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Trending - the skin's microbiome

May 30, 2018 Reviewed by Marta 0 Comments

The other day, when I reviewed KERACELL’s Brightening Serum ($80 in the shop), I learned about an ingredient that actually changes itself when it comes into contact with the skin’s microbiota. Fascinated, I wanted to understand more about the skin’s microbiome and I predict that more of our topical products will become clever enough to leverage it as KERACELL has done.

The skin microbiome the name given to the ecosystem of all the different microorganisms that live in the skin. There can be up to a billion of them in any square centimeter of skin. These populations can change as new microenvironments form based on things such as temperature, moisture, pH, sebum content, UV light exposure, etc., Then there’s the different areas of our bodies, from armpits to knees. The dry skin areas tend to be dominated by proteoba­cteria, while the moist areas are dominated by firmicutes, particularly by staphylo­coccaceae. The sebaceous regions are dominated by actinoba­cteria.

It isn’t surprising that with so many microbes, we all have very diverse populations. The reader of this article and me could share as few as 13%. A higher degree of diversity in the skin microbiome is associated with healthier individuals. And younger ones, for that matter: studies on facial skin have shown that distribution of the microbiota changes in the course of aging. This suggests that skincare that rebalances the skin's microbiome could be useful.

Our resident microorg­anisms closely interact with the skin barrier, and vice versa. Recent research indicates that microbes present on and in the skin, may contribute to skin barrier stability or dysfunction (source). Microbes can also stimulate ceramide production, with beneficial effects for the skin.

The normal microflora of the skin includes staphylococcal species that will induce inflammation when present below the dermis but are tolerated on the epidermal surface without initiating inflammation (source).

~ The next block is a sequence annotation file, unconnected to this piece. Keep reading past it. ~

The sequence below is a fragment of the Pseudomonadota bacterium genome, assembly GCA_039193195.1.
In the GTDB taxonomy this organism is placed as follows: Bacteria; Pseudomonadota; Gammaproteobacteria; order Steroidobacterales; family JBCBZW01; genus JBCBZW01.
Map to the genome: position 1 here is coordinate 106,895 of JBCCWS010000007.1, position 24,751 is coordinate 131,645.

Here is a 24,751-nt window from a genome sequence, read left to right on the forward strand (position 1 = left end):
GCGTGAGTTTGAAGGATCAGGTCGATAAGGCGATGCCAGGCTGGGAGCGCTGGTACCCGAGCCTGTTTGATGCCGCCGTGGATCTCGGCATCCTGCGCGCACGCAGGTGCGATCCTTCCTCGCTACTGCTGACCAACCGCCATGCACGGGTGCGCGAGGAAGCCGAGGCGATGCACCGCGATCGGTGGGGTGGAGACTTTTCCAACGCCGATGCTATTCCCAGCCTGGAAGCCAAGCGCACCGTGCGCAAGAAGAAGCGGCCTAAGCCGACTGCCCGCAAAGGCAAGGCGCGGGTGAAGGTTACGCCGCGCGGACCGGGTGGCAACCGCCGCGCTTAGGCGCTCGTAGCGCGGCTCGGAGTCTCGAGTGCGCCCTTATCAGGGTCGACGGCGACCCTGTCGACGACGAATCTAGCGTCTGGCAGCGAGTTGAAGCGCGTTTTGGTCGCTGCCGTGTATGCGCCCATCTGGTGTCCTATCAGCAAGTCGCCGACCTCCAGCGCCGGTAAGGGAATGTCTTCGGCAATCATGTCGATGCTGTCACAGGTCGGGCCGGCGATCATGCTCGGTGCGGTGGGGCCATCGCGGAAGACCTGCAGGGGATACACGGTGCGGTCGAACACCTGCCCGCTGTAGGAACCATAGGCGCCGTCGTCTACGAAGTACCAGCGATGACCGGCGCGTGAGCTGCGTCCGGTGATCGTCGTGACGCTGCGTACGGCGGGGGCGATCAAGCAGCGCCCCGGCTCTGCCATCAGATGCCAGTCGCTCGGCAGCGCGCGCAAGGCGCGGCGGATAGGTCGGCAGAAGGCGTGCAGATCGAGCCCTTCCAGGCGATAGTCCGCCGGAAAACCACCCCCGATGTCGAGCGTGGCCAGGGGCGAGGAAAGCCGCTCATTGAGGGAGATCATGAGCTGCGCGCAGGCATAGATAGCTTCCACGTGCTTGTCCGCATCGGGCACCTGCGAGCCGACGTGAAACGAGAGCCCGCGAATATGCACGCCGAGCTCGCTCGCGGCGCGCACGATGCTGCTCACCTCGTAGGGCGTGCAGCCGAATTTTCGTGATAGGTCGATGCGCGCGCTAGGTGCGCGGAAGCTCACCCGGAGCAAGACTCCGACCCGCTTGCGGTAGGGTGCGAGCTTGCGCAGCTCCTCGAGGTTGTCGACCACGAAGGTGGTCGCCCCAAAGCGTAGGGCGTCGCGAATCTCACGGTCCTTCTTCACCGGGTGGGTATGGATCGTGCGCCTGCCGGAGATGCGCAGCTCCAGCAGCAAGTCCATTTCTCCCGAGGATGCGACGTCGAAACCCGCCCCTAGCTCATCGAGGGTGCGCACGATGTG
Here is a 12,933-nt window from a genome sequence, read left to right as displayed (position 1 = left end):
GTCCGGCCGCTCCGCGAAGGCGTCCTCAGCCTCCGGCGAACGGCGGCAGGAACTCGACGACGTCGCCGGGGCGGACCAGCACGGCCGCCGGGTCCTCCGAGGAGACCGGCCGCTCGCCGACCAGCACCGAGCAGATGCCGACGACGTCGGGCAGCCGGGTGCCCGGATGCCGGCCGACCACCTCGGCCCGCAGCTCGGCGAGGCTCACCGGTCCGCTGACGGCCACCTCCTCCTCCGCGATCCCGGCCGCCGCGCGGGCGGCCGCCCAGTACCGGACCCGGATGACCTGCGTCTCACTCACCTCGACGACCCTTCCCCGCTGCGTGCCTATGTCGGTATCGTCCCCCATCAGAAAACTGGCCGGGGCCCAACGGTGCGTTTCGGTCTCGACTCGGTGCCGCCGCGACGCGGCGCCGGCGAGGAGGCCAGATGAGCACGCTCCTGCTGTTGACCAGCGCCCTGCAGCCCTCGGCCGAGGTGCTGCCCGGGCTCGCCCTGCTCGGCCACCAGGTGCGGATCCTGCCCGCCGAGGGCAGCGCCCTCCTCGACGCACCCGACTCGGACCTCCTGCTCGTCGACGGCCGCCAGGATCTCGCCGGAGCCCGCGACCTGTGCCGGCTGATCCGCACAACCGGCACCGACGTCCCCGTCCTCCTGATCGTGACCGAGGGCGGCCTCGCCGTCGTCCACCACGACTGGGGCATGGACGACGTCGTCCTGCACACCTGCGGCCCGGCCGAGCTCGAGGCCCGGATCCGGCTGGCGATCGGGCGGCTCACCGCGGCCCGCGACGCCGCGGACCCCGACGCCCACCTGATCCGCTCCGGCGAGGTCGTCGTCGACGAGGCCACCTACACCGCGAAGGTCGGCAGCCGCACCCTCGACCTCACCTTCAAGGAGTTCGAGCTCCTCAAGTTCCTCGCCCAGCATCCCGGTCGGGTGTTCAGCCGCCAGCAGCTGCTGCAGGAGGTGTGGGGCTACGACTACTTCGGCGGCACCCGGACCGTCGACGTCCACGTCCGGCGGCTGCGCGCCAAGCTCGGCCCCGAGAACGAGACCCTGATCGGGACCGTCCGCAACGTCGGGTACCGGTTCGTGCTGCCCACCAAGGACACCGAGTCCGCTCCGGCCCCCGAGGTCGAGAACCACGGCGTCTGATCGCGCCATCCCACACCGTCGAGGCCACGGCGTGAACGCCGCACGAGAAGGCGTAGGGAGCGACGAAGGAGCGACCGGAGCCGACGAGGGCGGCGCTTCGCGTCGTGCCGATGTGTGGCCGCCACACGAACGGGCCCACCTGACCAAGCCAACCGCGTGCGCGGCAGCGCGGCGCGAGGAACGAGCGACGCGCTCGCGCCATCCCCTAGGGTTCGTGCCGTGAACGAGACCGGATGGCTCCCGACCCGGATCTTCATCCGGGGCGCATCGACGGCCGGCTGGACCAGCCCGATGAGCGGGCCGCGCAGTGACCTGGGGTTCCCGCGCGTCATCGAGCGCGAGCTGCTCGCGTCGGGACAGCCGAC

Cosmetic companies are catching the bug in one of two ways. The use of either prebiotics or probiotics. Prebiotics is the use of ingredients that selectively grow desirable (“good”) microorg­anisms. These ingredients are typically carbohydrates such fructo-oligosac­charides. Probiotics uses strains of actual live bacteria topically. There is some evidence suggesting probiotics are effective at treating skin diseases such as eczema. Topical applications of probiotic bacteria may enhance the skin natural defense barriers (source). L’Oréal, meanwhile, has patented the bacteria-derived ingredient vitreoscilla ferment, intended to “balance” the microbiome of dry skin.

Probiotics remain controversial. Manufacturing of live bacteria is complex and it isn’t clear how formulas can legally contain them when regulations forbid the sale of “contaminated” products.

The third approach is the more interesting to me and it involves ingredients that harness the microbiome to do good. This is where I started with the KERACELL ingredient. I’ll end with Givaudan, which manufactures an ingredient called Revivyl. It is based on orobanche rapum, a unique European chlorophyll-free plant and it combines stem cells analysis and the microbiome to create an active molecule that is supposed to have fast, efficient and reliable results on skin.

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